Helping AIDS orphans is an overwhelming task for each African government. As in the Romanian case, this burden should be shared by the global community. It is an unfortunate truth that funds are inadequate and that foreign donors favor cost-effectiveness over all else. Can this paradigm be challenged? Organizing health programs in Africa is an enormously difficult job. HIV/AIDS is not only the killer disease in Africa; 1.5 million new cases of tuberculosis, diarrhea and other infectious diseases plague the continent each year.38 Africa cannot face these challenges alone. The average annual health expenditure in sub-Saharan Africa, excluding South Africa, is only $6 per person.21 Only $165 million was spent in 1999 for the prevention of HIV/AIDS; this was 10 percent of the estimated necessary health expenditure.39 Hamoudi, who wrote extensively on the economics of AIDS, states that donors pay less than $1.30 per person in Africa for all health programs.40 This is clearly inadequate, but with enough funding, the situation can improve. Efforts in Romania have proved that ARTtreatment can be effective in a resource-poor setting.
While scholars and government officials debate how to use limited funds, we should keep in mind what we have promised for our future. How about our vows to achieve the Millennium Development Goals and uphold the Convention on the Rights of the Child? The global community should base its decisions on the best interest of the children, and quick action should be taken to save lives.
While Guest thanks African governments for not building orphanages, I believe that setting up orphanages in parts of sub-Saharan Africa can save the children in most need. Guest expresses that “children rarely thrive in such places” and Gloviczki, in his article about Romanian orphans, states that state-run Romanian orphanages have “failed to provide [children] with adequate education and emotional development.”41 What they are saying is true; orphanages have not provided the nurturing environment in which children need to grow and develop. However, the present situation is untenable. Currently in Africa, orphaned children are first handed over to their immediate relatives. When the relatives can no longer take care of them, they are handed over to their grandmothers. In fact, grandmothers are hailed as the heroes saving the future generations of Africans. But for how long can we count on the relatives and the grandmothers of these children? Finding foster homes will also be difficult.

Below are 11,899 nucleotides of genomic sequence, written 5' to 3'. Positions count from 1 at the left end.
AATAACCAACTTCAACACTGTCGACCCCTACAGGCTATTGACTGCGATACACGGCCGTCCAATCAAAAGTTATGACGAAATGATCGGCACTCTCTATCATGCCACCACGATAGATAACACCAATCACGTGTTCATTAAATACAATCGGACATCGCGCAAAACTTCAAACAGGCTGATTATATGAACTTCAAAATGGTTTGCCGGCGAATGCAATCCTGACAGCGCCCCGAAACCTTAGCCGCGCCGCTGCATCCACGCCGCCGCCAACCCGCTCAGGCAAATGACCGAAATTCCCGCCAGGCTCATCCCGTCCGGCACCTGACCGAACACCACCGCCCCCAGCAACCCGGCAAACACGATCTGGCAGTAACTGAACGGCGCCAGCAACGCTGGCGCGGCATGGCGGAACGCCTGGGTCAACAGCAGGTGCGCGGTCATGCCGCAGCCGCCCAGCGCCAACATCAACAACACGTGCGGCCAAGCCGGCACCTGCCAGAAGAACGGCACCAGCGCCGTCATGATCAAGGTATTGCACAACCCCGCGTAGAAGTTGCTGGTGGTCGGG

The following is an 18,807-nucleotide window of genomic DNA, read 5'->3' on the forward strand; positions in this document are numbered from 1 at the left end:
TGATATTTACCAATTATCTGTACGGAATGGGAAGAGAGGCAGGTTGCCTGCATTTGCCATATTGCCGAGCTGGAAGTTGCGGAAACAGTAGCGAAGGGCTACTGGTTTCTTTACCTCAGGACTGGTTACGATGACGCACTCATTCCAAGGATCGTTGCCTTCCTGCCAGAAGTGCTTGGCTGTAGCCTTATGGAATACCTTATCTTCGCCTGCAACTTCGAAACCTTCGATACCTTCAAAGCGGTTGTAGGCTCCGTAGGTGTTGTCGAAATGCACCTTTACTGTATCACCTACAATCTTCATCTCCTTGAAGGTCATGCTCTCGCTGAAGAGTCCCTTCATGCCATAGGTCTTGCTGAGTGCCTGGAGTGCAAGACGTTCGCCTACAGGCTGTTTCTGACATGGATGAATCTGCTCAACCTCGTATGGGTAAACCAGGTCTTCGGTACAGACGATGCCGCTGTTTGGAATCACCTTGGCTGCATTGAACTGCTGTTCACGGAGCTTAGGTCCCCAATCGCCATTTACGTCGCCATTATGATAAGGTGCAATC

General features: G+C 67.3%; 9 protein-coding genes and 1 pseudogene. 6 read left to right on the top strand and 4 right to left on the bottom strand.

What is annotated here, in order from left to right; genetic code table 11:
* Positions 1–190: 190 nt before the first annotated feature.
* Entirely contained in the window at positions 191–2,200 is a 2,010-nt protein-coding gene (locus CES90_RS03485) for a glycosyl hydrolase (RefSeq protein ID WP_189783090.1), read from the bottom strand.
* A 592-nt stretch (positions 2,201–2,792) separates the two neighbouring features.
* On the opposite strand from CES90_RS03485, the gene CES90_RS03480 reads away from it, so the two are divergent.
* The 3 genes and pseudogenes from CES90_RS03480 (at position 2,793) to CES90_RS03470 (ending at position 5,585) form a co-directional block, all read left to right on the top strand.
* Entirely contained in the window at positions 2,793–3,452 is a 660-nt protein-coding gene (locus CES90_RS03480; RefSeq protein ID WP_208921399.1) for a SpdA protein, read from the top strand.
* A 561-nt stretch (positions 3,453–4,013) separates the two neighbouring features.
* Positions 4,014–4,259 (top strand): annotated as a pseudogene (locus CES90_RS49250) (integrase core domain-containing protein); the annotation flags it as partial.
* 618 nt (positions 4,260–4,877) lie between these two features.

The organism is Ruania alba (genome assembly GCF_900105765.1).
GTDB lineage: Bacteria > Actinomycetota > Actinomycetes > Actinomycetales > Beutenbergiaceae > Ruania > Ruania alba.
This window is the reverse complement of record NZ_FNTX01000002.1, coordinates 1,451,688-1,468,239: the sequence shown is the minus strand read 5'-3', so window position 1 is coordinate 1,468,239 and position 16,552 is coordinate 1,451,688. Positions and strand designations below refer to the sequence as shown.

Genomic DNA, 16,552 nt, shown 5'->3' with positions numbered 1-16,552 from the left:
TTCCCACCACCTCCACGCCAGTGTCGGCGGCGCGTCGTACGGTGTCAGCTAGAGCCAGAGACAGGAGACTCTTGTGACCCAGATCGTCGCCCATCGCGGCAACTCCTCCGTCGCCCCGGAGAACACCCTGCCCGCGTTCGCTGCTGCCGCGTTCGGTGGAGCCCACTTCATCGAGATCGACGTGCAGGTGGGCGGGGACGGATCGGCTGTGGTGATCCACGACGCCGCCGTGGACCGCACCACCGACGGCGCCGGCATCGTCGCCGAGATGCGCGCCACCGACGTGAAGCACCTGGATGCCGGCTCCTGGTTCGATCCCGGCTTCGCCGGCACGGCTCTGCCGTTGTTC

Life expectancy in these countries is declining as a result of HIV/AIDS. As the endemic progresses, child-headed households will become common. We cannot allow children to face this alone. We need to build orphanages to help them grow, orphanages which will provide them with education, healthcare, emotional support and many other needs. Orphans affected by HIV/AIDS, whether or not they are HIV-positive themselves, will need more care than others. As one orphanage staff worker implored, “If orphanages don’t exist, what’s going to happen to these children? They’re going to die. I know it’s not right but I can see, like in the old days, huge big orphanages having to open up. Otherwise children will starve and there will be masses of street children.”
PRESCRIPTIONS FOR THE ORPHAN CRISIS